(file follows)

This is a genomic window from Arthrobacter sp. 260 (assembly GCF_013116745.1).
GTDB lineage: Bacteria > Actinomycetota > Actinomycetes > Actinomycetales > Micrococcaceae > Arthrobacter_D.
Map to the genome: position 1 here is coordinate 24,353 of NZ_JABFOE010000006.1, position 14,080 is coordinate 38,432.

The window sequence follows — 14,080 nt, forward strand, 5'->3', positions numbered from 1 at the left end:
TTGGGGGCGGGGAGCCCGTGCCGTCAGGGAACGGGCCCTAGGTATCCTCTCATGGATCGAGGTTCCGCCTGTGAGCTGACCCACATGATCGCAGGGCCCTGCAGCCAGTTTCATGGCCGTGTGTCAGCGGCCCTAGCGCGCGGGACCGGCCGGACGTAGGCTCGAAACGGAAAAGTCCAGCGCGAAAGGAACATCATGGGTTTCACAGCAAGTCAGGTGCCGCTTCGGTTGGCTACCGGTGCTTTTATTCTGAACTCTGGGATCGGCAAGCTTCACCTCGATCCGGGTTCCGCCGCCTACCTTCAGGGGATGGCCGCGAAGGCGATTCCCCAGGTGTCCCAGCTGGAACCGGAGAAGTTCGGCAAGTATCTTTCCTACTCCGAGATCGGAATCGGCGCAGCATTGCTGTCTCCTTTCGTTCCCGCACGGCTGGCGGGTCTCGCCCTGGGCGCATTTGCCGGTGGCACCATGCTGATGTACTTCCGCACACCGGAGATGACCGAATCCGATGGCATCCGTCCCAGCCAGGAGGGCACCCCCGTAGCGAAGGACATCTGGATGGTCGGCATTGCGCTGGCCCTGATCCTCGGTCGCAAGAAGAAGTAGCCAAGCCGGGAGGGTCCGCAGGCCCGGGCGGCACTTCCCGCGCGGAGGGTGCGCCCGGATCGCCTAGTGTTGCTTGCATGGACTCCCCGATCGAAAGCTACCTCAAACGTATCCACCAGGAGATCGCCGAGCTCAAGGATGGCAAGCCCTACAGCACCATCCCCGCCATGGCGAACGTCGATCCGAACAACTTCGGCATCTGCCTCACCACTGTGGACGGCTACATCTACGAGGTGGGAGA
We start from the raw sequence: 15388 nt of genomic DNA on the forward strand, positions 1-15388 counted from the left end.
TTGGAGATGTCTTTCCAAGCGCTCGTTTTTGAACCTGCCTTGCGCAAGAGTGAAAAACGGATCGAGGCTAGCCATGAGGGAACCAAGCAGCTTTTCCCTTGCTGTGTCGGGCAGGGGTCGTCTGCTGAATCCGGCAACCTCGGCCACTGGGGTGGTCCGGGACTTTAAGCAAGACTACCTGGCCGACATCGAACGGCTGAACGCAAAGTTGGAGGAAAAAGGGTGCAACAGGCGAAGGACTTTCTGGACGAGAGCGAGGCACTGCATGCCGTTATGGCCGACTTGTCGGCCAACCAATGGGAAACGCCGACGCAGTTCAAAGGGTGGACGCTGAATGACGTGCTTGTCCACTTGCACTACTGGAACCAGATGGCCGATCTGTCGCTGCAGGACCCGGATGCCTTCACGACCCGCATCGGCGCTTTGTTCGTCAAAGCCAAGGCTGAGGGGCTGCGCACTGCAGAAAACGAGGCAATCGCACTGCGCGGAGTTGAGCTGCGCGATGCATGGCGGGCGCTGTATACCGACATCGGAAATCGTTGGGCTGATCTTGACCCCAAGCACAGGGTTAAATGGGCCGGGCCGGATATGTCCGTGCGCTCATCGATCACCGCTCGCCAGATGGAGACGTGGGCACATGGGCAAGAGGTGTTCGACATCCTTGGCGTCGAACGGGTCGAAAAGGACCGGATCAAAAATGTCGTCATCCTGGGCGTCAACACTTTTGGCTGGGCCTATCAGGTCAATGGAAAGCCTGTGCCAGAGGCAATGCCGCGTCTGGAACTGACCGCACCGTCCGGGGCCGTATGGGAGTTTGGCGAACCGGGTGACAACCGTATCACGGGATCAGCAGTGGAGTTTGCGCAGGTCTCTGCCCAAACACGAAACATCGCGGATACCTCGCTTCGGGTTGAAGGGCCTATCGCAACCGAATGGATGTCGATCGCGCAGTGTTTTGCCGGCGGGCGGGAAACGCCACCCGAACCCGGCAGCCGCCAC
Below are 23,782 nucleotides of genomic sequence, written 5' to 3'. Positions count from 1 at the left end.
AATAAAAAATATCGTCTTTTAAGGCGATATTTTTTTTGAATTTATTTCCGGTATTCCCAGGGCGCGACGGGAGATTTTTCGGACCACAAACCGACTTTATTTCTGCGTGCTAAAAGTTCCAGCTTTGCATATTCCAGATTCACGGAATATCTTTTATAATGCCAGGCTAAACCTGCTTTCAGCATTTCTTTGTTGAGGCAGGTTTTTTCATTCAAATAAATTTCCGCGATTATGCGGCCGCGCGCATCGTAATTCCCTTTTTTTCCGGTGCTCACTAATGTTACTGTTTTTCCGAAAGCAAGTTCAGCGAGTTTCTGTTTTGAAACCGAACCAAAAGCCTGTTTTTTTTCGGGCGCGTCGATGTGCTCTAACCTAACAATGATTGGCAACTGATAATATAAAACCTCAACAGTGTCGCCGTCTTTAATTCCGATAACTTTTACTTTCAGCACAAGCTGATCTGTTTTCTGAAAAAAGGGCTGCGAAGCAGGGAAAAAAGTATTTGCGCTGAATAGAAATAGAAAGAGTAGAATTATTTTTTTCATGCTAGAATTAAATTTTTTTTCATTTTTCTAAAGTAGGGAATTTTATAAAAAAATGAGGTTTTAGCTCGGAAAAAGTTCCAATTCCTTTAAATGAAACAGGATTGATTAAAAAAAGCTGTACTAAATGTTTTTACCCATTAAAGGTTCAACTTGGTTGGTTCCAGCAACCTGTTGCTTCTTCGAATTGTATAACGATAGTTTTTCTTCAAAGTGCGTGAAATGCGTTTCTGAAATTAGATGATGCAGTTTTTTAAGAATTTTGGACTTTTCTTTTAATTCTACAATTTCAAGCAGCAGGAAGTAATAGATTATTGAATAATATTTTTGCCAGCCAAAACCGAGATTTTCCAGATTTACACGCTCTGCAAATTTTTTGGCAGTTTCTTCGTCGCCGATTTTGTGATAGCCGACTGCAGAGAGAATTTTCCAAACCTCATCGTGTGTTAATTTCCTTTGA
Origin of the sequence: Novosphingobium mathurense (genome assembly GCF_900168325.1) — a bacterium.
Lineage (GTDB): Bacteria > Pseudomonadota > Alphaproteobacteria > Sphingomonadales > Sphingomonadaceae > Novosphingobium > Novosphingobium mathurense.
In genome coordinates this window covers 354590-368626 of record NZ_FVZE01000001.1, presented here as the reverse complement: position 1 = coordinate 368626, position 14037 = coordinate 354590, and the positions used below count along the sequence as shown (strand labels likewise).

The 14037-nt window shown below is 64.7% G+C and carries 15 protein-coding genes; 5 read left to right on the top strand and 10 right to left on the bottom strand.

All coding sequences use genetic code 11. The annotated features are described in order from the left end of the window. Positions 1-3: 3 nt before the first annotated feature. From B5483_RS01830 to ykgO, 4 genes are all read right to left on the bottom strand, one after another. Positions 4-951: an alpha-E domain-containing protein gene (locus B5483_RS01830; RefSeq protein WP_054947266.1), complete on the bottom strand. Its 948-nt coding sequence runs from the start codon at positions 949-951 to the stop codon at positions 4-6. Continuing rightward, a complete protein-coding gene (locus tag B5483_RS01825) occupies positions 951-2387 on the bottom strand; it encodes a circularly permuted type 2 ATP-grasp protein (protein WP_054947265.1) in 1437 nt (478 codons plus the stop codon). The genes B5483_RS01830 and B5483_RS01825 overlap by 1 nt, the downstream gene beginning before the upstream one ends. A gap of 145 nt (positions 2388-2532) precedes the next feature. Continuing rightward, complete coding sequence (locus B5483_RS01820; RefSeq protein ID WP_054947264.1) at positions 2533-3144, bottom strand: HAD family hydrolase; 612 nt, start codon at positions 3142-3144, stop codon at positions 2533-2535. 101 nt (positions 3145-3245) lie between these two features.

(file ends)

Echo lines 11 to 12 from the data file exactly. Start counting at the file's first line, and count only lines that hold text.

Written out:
Lineage (GTDB): Bacteria > Pseudomonadota > Alphaproteobacteria > Sphingomonadales > Sphingomonadaceae > Novosphingobium > Novosphingobium mathurense.
In genome coordinates this window covers 354590-368626 of record NZ_FVZE01000001.1, presented here as the reverse complement: position 1 = coordinate 368626, position 14037 = coordinate 354590, and the positions used below count along the sequence as shown (strand labels likewise).